Wednesday, 29 April 2009

How on earth did we test the web without these tools?

I've done a fair bit of Web and Flash testing recently and I suddenly realised how much I rely on various tools I have installed to help me. In fact, I don't know how I ever managed to test web sites without these. So in this post I'll provide a wee introduction to the tools I've used in the past few months. If you don't use the following tools then I'd love to know which tools you use to get visibility into, and control of, your testing.



to finish this draft post and kick it out into the live environment
- thanks Julian :)
Fiddler... ah... my current favourite web testing tool. An easy to use proxy that records all the traffic between your browser and the server. It lets you set breakpoints and 'fiddle' i.e. change, the responses and requests - great for simulating odd conditions and conducting exploratory testing.
It has an 'autoresponder' facility where, given a url pattern, you can have fiddler respond with 404's or saved files. An absolutely essential tool. I had to test a flash app recently and I could not have setup some of the conditions I needed without Fiddler. Did I mention I consider this tool as absolutely essential? Download it now. (I use the latest BETA - it always seems stable enough for me). Watch the webcasts to get up to speed quickly.
Julian mentions Firebug in his post and I concur - a great little Dom explorer, cookie explorer (with the Firecookie addon), performance checker (with Yslow) JavaScript viewer and debugger (although for JavaScript development I prefer Opera Dragonfly), and more. Another great tool for exploratory testing since you can amend the Dom directly and send odd values back to the server nice and easily.
For years I wanted a 'testers browser' which would let me easily view and mess about with the web pages I tested. FireFox with Firebug has turned out to have all the functionality I wanted back then, and with the addition of Fiddler you have an amazingly powerful and free set of testing tools.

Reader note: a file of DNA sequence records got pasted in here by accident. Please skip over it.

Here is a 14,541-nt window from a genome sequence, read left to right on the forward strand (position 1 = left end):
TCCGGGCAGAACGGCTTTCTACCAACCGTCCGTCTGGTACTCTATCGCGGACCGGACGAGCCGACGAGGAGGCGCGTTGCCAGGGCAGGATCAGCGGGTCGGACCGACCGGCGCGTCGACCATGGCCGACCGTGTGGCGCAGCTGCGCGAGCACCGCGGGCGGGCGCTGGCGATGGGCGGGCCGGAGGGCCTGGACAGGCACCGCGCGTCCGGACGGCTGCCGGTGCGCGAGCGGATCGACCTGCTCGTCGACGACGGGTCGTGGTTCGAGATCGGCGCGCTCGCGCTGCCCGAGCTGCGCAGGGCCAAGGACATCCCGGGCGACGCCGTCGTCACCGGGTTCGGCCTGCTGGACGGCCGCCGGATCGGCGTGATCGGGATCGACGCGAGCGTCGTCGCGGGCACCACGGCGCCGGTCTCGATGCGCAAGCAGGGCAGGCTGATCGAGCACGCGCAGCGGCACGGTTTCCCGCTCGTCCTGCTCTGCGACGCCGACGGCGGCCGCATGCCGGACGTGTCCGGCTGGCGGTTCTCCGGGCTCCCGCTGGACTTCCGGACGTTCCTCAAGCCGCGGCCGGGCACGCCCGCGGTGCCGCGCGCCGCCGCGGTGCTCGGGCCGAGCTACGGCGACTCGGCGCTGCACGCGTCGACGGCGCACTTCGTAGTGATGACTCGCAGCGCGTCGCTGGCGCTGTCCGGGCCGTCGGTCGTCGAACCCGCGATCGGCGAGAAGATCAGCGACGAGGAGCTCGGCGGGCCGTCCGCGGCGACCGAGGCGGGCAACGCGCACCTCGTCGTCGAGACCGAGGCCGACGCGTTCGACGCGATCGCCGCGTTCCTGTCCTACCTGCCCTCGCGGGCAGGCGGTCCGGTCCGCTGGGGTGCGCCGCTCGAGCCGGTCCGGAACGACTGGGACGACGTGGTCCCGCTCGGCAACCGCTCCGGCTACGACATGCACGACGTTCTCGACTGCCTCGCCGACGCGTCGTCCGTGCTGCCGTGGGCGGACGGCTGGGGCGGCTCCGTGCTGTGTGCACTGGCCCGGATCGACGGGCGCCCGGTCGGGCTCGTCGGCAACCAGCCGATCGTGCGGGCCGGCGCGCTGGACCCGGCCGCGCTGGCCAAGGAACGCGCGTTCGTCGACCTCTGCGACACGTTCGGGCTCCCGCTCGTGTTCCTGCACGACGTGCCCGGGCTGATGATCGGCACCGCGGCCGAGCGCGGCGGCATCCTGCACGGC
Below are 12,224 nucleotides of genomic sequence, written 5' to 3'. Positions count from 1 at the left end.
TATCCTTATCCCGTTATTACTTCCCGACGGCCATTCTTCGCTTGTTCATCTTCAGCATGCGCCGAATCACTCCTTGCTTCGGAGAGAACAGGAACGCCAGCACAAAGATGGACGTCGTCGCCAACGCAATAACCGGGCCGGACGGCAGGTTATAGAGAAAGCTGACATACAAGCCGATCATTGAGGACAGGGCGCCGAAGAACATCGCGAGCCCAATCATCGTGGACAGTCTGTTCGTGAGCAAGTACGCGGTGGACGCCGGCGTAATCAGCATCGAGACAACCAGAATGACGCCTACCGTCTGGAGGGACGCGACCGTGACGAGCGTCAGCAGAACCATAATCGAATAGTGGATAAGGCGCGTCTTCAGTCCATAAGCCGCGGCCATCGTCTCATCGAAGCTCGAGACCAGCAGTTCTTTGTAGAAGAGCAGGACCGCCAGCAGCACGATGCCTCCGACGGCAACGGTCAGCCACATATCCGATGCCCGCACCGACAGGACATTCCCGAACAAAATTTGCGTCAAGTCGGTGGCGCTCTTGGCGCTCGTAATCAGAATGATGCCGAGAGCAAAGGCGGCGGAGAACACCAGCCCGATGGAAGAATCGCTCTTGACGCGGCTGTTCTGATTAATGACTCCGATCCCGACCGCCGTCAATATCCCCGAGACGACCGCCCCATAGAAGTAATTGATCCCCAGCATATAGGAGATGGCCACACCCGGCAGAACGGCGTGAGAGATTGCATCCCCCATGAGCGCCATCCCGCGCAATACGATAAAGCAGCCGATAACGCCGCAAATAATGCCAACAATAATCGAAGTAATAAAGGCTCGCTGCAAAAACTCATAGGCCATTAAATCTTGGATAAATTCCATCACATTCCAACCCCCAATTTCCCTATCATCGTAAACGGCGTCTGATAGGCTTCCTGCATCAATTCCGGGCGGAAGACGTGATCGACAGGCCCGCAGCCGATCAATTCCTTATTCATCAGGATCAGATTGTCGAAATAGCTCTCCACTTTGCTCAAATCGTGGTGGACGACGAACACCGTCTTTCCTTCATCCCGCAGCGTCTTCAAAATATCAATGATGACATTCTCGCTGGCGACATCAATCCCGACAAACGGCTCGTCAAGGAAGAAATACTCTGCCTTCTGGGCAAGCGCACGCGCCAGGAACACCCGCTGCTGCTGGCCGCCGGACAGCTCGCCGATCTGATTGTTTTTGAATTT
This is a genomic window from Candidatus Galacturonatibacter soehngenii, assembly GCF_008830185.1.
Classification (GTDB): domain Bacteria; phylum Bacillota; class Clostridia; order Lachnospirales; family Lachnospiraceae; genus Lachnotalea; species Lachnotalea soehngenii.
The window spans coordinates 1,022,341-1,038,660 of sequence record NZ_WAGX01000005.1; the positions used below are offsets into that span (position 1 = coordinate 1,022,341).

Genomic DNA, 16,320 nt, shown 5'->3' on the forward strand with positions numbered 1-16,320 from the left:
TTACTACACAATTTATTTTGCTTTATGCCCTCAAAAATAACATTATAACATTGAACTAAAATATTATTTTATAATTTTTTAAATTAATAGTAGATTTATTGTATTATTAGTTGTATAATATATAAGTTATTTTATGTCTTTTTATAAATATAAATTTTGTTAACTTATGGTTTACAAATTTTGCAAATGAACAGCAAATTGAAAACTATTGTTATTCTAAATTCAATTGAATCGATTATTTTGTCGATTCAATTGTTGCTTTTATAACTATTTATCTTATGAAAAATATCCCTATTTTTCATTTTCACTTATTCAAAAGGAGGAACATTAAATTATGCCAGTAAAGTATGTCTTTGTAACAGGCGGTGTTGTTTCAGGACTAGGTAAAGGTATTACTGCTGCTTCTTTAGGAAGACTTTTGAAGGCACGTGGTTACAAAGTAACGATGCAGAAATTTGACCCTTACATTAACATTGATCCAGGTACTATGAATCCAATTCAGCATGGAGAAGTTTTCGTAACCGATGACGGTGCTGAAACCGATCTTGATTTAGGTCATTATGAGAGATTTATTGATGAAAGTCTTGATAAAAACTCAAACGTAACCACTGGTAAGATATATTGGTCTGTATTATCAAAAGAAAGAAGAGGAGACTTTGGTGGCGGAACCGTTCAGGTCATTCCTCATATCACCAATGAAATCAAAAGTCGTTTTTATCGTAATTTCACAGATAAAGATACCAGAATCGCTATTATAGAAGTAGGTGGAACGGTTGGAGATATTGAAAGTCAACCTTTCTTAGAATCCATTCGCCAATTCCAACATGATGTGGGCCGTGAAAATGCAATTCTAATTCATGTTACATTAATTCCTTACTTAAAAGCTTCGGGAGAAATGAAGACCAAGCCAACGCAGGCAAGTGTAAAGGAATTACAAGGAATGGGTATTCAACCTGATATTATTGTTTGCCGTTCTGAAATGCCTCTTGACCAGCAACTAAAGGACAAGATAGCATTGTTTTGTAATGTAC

If you only download two of the tools listed here - download Fiddler and Firebug.
If you have to check the styling of certain elements. The Firefox plugin "CSS Viewer" makes that task easy. This way I don't have to hunt through the Dom and trace back through the CSS files.
A plugin for Firefox and IE that we mentioned before. And still great.
Despite using Fireshot I still use 'normal' screenshot tools - sometimes for taking a capture of the CSS Viewer dialog to paste into a bug report. And at the moment my "opensource screen capture tool of choice" award goes to... Greenshot.
I use the XPather Firefox plugin all the time when I write automated tests. It helps me optimise my xpath statements and test them out before I pop them into the scripts. I could not automate as well without it.

The above set of tools represent my minimum toolset for web testing.

4 comments:

  1. I would add a firefox plug in called link checker. By just right clicking on the page, it would check which links on the page under test and which are not valid. Cool tool!

    Thanks for the reminder Samuel. I do have LinkChecker installed - a very convenient way of doing a quick check on the page with the results report visually. Everyone - follow Samuel's suggestion and install it too.

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  2. I'd also add the firebug extension Dust-Me Selectors to check for unused CSS.

    Also for firefox the Web Developer Toolbar is very useful.

    Thanks Nick, I haven't come across Dust-Me Selectors before - I shall try it out. And I thought I had Web Developer Toolbar installed, but I don't - so I shall do that. Thanks for the pointers.

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  3. [...] How on earth did we test the web without these tools? – Alan Richardson (Evil Tester); [...]

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  4. [...] know I have mentioned Fiddler 2 before and how I could not test web sites without it (OK, so I could but I’d use [...]

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